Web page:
Cybercriminals raking in $1.5 trillion every year

Research from Atlas VPN found that criminals’ net proceeds outpace the revenue made by tech giants each year.

Cybercriminals are now making more than billion-dollar corporations according to a new study from Atlas VPN. Researchers from the company found that cyberattacks are helping criminals in total to make more than $1.5 trillion in revenue each year, which is the three times the $514 billion Walmart makes annually. 

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Cybercrime is even more lucrative than the technology used to commit these acts, with the revenues from Apple, Amazon, Facebook, Tesla and Microsoft bringing in a combined total of $761 billion in 2019.

“All things considered, with entry costs relatively low and profits exceeding those of traditional crimes, cybercrime is an attractive choice for most criminals. Thus, we can expect cybercrime cases to reach new heights in 2020,” said Atlas VPN chief operating officer Rachel Welch.

SEE: Ransomware: What IT pros need to know (free PDF) (TechRepublic)

The report broke down the lucrative cybercrime business into five different silos, including ransomware, cybercrime-as-a-service, data trading, trade secrets or IP theft, and illegal online markets.

Ransomware nets hackers about $1 billion each year while cybercrime-as-a-service can bring in as much as $1.6 billion annually. With cybercrime-as-a-service or crime-ware, criminals offer their services or tools for others to use, and these attacks often include Trojans, DDoS attacks, and even phishing email campaigns.

The sale of data on the Dark Web has become wildly lucrative for cybercriminals as well. The report says hackers make an estimated $160 billion per year from selling people’s personal data like stolen credit card numbers, bank account details, or private information. 

Etay Maor, chief security officer at cybersecurity firm IntSights, said it was hard to estimate how much cybercriminals actually make for a number of reasons. First, it is difficult to know what falls directly under the category of “cybercrime.” 

“What categories do you include or exclude? For example – selling drugs on the Dark Web. Is that cybercrime? Do you only count direct revenue? Do you actually know what IP was stolen and how much it was sold for?” he said.

Another complicated aspect of cybercrime revenue is the fact that much of it is accumulated and held in cryptocurrency, which is wildly volatile in terms of value. According to Maor, cryptocurrency markets lost over $26 billion on March 9 due in no small part to investor fears over the spread of COVID-19 and the beginning of an oil price war between Russia and Saudi Arabia.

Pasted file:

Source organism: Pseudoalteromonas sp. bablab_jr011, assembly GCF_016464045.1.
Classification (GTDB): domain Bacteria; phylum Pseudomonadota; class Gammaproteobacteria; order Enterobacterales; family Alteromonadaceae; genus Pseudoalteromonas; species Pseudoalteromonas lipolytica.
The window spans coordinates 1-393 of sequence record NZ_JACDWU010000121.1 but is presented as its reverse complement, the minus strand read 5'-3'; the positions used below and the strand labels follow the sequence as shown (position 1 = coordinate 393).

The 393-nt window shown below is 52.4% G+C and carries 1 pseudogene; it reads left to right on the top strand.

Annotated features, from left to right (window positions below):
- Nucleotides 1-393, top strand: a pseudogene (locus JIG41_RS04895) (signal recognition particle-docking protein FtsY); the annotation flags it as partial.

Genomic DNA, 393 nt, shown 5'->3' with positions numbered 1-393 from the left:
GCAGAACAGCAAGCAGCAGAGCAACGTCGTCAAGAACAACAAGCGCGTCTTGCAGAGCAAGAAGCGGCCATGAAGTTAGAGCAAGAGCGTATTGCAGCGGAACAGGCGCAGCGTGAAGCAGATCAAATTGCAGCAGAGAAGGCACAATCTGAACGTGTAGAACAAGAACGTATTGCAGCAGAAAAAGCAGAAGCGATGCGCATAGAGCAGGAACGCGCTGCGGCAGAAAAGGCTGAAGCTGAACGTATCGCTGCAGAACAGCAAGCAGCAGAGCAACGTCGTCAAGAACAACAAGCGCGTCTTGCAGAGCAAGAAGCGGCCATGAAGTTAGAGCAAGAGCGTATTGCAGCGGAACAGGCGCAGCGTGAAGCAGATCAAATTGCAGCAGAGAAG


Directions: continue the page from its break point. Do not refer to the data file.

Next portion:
Bitcoin alone lost 10% of its value in one day and other cryptocurrencies like XRP, and BitcoinCash and Ethereum had huge losses as well.

“Based on underground chatter in criminal forums, IntSights researchers predict two outcomes: A temporary slowdown in the trade of criminal goods and services—including stolen credit cards and credentials—and an increase in the purchase of cryptocurrencies while costs are low. Increased investment into digital coin is likely to happen in more stable regions of the world where criminals have invested into local currencies and physical goods,” Maor wrote in a recent report. 

“Poorer regions of the world will experience significantly greater instability and slowdown in cybercrime because threat actors have less invested into regional currencies. Latin America is a prime example of a region that will likely experience a temporary slowdown.”

Researchers from Atlas VPN studied the data of prosecuted cybercriminals and found that there is a wide range of incomes depending on status, rank within a group and complexity of attacks. Some cybercriminals can bring in about $45,000 per year while others can rake in more than $2 million.

“Some still believe that a typical hacker is a guy wearing a hoodie in a dark room. Nowadays, cybercriminal groups have everything from hiring staff to executives. Some groups even have public personas who make sure the hacker group has a good reputation,” the report added.

“Hackers sell most of their stolen goods on the Dark Web, where reputation is key. All things considered, with entry costs relatively low and profits exceeding those of traditional crimes, cybercrime is an attractive choice for criminals. There’s also less risk when carrying out cyberattacks than, let’s say, burglary or armed robbery.”

Cybercrime outfits are now sophisticated operations with multiple levels of workers, from coders and call center workers to data miners and money laundering specialists.

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